Unique gifts boosts teachers’ spirits


Courtesy of Cherri Tung

Mr. Antonucci stands in his office holding his gift of a Peppa Pig and the soysauce while he is surrounded by the written cards all over the walls.

By Cherri Tung, Arts Editor

Each year students struggle with finding the ideal gift for others. They browse the web and wander into stores at the mall in hopes of finding the perfect present whether it be for a friend or a teacher. They cannot be cliche or boring, but what about crazy?

Often times teachers receive the craziest gifts imaginable from students. Ranging from handmade artworks to beer kits. Some students show acts of appreciation for their teachers in the most ingenious and creative way possible.

“One student last year around Christmas got me a package,” entrepreneurship teacher Dylan Antonucci said “It was wrapped in tinfoil and held together with bandages, and inside was a toy figurine of Peppa Pig along with a bottle of soy sauce.”

This is Antonucci’s first year teaching at WCHS. The school he taught at before was Bethesda Chevy Chase High School. Even if it was not from a WCHS student, it just proves how students all around Montgomery County give crazy gifts.

“I don’t throw away anything a student gives me even if it has no use to me,” Antonucci said.

Even if the gift is wild, people and teachers would cherish it no matter what it is. They would always have them scattered around their rooms or in their office. It may be considered useless but it has sentimental value to it. It is the thought that counts.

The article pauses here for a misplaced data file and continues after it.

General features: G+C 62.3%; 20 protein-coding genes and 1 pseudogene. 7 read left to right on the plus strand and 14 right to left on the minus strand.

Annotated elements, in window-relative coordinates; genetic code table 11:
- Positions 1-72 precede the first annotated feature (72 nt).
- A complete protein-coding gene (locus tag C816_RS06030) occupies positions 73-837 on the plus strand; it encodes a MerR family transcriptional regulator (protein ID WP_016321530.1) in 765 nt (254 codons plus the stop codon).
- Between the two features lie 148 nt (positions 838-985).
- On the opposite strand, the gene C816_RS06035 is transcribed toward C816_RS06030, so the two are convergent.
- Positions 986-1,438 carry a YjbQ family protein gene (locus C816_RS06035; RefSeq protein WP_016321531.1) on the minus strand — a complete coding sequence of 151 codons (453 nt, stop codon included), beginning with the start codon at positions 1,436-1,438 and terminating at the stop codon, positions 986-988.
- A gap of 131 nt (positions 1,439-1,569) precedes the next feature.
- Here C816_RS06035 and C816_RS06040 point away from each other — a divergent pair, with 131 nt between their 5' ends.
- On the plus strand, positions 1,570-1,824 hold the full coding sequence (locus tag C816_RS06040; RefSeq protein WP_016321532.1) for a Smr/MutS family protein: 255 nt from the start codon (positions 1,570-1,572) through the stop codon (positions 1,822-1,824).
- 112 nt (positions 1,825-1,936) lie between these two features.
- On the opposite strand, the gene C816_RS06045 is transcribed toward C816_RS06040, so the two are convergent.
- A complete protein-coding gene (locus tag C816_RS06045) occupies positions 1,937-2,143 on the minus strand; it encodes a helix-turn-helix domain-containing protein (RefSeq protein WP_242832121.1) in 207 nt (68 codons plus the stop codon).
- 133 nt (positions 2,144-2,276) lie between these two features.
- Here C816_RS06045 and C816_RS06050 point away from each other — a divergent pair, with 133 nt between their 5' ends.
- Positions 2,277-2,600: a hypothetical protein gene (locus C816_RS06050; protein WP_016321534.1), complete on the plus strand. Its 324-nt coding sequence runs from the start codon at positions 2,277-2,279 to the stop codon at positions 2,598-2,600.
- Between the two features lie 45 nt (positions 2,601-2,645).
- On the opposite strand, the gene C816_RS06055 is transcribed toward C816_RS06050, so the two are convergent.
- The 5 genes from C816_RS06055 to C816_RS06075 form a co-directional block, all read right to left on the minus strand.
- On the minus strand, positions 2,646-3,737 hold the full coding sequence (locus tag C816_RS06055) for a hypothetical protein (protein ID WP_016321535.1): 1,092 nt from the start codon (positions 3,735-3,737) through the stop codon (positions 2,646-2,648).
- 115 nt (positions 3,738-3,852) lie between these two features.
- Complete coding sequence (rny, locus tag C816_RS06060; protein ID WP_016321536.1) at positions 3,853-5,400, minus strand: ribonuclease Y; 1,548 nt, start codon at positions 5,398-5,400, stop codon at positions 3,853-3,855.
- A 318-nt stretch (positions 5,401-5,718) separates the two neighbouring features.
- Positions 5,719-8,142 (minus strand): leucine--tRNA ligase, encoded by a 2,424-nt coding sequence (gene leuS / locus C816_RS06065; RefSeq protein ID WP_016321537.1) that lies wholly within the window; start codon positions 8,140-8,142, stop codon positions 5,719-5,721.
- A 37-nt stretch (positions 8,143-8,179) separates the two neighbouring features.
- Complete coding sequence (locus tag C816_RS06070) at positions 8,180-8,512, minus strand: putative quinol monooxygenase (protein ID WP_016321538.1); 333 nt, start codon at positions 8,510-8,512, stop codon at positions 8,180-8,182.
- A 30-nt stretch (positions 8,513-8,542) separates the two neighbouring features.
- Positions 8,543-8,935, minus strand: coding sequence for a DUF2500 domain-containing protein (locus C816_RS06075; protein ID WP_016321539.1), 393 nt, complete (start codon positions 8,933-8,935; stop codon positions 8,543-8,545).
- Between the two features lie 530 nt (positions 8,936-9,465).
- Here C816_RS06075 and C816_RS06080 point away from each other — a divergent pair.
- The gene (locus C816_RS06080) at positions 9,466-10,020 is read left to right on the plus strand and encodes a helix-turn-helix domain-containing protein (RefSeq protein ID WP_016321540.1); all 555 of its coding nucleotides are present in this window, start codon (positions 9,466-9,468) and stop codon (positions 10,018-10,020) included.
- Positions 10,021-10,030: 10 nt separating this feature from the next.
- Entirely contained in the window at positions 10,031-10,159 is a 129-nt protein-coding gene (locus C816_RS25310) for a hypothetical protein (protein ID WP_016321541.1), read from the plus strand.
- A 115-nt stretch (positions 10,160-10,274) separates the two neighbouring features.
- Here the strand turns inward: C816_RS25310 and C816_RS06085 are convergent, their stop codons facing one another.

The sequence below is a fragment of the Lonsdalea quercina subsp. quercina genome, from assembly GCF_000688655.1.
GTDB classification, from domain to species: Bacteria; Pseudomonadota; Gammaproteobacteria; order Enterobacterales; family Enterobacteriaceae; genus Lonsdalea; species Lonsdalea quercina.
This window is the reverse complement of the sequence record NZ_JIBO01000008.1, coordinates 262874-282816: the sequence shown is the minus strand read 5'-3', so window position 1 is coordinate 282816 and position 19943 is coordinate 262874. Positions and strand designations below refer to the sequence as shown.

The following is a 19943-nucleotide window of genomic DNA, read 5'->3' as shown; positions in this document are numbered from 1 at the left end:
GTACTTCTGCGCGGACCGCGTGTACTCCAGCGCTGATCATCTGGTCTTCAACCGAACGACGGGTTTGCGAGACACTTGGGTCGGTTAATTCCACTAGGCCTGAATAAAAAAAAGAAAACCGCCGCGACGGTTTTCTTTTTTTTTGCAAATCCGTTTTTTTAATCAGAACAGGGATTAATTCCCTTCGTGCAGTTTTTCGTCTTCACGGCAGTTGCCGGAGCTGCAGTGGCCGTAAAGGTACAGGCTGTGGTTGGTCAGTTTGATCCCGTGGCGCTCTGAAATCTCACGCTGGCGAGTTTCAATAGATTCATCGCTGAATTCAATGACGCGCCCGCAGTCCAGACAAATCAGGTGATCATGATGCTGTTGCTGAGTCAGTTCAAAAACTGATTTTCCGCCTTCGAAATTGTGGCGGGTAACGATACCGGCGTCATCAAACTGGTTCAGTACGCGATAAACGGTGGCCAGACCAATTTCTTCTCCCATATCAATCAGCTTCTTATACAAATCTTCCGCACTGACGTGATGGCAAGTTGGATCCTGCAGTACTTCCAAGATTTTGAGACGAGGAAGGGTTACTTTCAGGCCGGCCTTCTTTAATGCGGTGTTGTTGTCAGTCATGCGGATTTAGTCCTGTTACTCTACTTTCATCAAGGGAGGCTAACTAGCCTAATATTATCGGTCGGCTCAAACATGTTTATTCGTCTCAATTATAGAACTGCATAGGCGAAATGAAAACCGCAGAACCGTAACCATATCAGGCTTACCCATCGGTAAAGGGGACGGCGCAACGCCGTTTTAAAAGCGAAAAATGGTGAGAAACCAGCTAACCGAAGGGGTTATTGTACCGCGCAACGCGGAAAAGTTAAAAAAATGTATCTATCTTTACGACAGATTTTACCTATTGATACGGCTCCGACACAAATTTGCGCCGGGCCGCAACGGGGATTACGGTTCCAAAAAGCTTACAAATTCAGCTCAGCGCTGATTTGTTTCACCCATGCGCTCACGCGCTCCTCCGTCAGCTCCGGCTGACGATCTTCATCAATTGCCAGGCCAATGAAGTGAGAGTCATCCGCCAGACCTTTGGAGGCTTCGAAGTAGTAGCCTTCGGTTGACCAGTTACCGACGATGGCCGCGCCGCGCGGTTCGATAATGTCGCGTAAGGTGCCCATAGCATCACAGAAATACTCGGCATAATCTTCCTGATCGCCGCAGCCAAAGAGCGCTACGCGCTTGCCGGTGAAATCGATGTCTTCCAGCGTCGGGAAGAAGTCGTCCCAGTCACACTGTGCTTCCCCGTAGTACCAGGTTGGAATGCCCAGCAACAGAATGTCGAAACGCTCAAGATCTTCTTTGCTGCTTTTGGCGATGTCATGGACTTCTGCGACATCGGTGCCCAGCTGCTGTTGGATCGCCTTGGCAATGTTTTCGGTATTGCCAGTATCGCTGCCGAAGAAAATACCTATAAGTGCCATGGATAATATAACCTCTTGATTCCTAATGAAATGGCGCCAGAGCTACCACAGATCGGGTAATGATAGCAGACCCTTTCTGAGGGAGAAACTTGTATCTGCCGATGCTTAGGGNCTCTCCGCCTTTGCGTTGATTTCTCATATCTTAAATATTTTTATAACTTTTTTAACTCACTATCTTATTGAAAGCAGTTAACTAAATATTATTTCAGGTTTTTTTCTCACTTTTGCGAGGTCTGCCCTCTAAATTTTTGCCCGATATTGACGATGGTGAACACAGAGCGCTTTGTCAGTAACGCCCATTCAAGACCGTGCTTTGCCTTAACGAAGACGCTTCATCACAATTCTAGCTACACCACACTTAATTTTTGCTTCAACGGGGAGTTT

“It is not about what the actual present is, but more the fact that I teach a hundred or so students,” Antonucci said.“To think that I might get 10 to 15 kids that actually want to give me something, that in itself is the meaningful part, that I have affected their lives in some way, as a thank you.”

Teachers do not receive the appreciation they deserve for their hard work but when the holidays come around, students show their love and care.

“These gifts I have received are unique such as sculptures from students that have quotes from literature we have studied in senior year written on them,” AP Lit teacher Haroot Hakopian said.

Usually students would write cards or give chocolates, but students are getting really creative in the gifts they give.

“I guess they gave it to me because in my eyes I have an unorthodox approach to teaching so I think I connect with students that also might identify themselves in that mold and they appreciate that,” Antonucci said.

All over the walls of Mr. Antonucci’s office are written cards from past students over the years.

“For Christmas, I received a beer brewing kit four years ago from a freshman that I taught,” Honors Chemistry teacher Jonathan Lee said.

This student was very excited for Lee to open it in front of her, that he tore the wrapper off and saw labels and logos for beer and beer-brewing ingredients. He had to immediately sneak it under his desk.

“Aside from the fact that it was a risky gift to open at school, it was a pretty cool gift,” Lee said.

It was a strange gift to give a teacher, but it was unique. No one would have thought to give anything related to beer to a teacher.

“I used it a couple of times and then eventually gave it to a friend who likes the brewing hobby a lot more than I do,” Lee said.

It was a thoughtful gift but it just was not to his taste. So even if it’s weird, someone else might have a use of it.

“The student probably thought that a teacher’s job is stressful enough to warrant such a gift and hobby,” Lee said.

Then again, teachers go through anxiety, having to grade papers and getting ready for the next day’s lectures. Getting gifts once in awhile would boost their self esteem and remind them again of why they liked teaching in the first place.

“I’ve given someone a sausage and pineapple before as part of a white elephant gift exchange party,” Lee said.

It could also be the other way around, when teachers give the wildest gifts. All in all, a gift is a gift. No matter how insane or normal.

“Words means the most than any material possession that I can be given,” Antonucci said.